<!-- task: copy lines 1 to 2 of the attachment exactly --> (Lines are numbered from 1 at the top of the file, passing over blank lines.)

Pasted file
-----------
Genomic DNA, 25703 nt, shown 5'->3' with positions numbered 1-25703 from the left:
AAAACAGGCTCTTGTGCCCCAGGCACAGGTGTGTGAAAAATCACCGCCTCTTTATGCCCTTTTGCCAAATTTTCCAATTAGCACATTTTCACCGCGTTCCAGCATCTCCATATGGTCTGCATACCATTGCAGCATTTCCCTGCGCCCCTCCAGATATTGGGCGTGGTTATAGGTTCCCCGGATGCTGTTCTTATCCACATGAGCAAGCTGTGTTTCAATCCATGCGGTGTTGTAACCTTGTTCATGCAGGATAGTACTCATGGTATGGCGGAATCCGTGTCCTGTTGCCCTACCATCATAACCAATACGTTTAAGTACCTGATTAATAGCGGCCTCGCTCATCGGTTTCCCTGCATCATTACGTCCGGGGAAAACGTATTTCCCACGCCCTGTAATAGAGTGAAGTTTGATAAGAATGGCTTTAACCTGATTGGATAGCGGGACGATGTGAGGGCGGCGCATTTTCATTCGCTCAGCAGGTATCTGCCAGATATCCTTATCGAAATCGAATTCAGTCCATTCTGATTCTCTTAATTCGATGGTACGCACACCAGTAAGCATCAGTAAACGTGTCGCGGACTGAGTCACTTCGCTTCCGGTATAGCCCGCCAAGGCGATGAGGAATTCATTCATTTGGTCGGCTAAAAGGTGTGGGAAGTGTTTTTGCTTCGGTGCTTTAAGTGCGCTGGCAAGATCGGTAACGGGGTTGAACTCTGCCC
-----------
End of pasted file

Genomic DNA, 25703 nt, shown 5'->3' with positions numbered 1-25703 from the left:
AAAACAGGCTCTTGTGCCCCAGGCACAGGTGTGTGAAAAATCACCGCCTCTTTATGCCCTTTTGCCAAATTTTCCAATTAGCACATTTTCACCGCGTTCCAGCATCTCCATATGGTCTGCATACCATTGCAGCATTTCCCTGCGCCCCTCCAGATATTGGGCGTGGTTATAGGTTCCCCGGATGCTGTTCTTATCCACATGAGCAAGCTGTGTTTCAATCCATGCGGTGTTGTAACCTTGTTCATGCAGGATAGTACTCATGGTATGGCGGAATCCGTGTCCTGTTGCCCTACCATCATAACCAATACGTTTAAGTACCTGATTAATAGCGGCCTCGCTCATCGGTTTCCCTGCATCATTACGTCCGGGGAAAACGTATTTCCCACGCCCTGTAATAGAGTGAAGTTTGATAAGAATGGCTTTAACCTGATTGGATAGCGGGACGATGTGAGGGCGGCGCATTTTCATTCGCTCAGCAGGTATCTGCCAGATATCCTTATCGAAATCGAATTCAGTCCATTCTGATTCTCTTAATTCGATGGTACGCACACCAGTAAGCATCAGTAAACGTGTCGCGGACTGAGTCACTTCGCTTCCGGTATAGCCCGCCAAGGCGATGAGGAATTCATTCATTTGGTCGGCTAAAAGGTGTGGGAAGTGTTTTTGCTTCGGTGCTTTAAGTGCGCTGGCAAGATCGGTAACGGGGTTGAACTCTGCCC